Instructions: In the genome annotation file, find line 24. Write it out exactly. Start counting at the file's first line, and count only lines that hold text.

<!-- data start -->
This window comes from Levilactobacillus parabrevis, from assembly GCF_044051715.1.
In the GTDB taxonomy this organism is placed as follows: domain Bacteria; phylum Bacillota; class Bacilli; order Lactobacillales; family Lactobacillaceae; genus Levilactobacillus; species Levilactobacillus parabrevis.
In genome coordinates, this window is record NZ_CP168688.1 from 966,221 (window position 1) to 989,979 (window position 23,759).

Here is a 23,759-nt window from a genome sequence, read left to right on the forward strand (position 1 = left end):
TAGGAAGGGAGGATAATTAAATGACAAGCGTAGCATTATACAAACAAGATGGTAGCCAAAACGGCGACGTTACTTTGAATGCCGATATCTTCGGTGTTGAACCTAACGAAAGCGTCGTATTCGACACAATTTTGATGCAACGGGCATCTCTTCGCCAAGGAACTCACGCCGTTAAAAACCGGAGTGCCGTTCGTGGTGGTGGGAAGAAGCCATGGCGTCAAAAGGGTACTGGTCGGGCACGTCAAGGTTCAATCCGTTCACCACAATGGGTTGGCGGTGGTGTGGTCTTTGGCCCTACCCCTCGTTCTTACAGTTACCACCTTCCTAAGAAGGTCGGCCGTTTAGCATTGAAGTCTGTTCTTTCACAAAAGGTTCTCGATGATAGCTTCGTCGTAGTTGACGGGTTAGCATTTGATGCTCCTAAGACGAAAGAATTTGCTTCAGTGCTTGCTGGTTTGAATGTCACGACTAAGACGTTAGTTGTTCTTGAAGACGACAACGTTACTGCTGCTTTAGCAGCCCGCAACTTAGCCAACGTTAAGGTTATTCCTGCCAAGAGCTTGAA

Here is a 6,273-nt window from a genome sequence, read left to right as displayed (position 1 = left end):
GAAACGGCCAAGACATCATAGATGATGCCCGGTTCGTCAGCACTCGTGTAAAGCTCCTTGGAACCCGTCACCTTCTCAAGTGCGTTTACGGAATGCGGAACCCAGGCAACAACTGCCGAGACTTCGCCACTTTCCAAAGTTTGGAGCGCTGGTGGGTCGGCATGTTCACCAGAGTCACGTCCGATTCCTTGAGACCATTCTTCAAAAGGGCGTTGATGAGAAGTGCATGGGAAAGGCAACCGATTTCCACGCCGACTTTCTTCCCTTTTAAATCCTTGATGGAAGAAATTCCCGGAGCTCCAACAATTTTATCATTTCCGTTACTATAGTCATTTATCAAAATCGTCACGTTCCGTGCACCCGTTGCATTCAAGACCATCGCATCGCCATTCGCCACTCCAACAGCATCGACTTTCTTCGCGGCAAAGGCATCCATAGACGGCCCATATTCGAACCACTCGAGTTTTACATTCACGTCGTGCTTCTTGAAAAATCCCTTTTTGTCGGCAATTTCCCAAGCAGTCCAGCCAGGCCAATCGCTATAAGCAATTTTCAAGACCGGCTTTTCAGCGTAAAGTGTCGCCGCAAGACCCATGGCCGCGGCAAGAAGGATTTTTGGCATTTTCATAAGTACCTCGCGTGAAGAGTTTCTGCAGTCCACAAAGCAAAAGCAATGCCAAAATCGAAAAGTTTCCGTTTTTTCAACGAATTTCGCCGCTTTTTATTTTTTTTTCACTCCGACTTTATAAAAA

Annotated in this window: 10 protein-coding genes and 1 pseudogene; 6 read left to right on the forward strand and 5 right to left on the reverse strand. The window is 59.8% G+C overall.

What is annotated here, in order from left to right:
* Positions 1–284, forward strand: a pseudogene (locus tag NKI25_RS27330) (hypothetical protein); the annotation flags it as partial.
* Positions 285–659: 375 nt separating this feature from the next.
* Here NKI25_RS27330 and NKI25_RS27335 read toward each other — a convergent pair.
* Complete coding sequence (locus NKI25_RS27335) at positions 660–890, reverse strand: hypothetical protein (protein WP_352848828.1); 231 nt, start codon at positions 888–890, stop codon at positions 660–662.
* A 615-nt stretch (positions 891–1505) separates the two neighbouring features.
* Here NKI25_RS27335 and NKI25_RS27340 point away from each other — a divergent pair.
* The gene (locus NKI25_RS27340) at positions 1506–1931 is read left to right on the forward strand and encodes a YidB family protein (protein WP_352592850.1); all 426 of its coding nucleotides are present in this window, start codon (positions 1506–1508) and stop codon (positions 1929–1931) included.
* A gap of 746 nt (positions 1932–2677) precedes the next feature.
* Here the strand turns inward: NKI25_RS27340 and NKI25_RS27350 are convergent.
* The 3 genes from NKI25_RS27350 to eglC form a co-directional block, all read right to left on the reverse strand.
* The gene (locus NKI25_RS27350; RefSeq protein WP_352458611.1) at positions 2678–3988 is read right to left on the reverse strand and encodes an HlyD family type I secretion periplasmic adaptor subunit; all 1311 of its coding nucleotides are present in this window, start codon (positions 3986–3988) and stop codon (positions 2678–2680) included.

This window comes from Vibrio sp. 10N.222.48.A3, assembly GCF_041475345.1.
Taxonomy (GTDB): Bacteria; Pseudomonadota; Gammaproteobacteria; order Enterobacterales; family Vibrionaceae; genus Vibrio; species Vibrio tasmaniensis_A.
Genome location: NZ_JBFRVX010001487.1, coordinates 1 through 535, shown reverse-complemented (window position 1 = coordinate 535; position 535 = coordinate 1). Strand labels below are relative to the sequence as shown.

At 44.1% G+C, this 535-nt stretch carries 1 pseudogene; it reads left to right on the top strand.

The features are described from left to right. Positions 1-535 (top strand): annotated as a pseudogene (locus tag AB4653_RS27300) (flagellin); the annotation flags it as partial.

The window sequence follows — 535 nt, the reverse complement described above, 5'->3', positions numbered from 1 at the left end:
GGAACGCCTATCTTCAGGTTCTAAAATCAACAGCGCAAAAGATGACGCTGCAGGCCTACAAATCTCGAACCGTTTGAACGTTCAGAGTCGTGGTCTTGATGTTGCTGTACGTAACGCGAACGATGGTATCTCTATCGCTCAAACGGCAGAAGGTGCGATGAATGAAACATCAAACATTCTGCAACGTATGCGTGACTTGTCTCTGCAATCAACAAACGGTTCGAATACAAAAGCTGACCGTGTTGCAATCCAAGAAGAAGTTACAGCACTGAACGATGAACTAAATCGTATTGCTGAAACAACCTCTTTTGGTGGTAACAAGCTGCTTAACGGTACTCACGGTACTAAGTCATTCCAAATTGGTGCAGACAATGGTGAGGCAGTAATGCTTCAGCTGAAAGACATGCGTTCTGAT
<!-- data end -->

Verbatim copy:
At 44.1% G+C, this 535-nt stretch carries 1 pseudogene; it reads left to right on the top strand.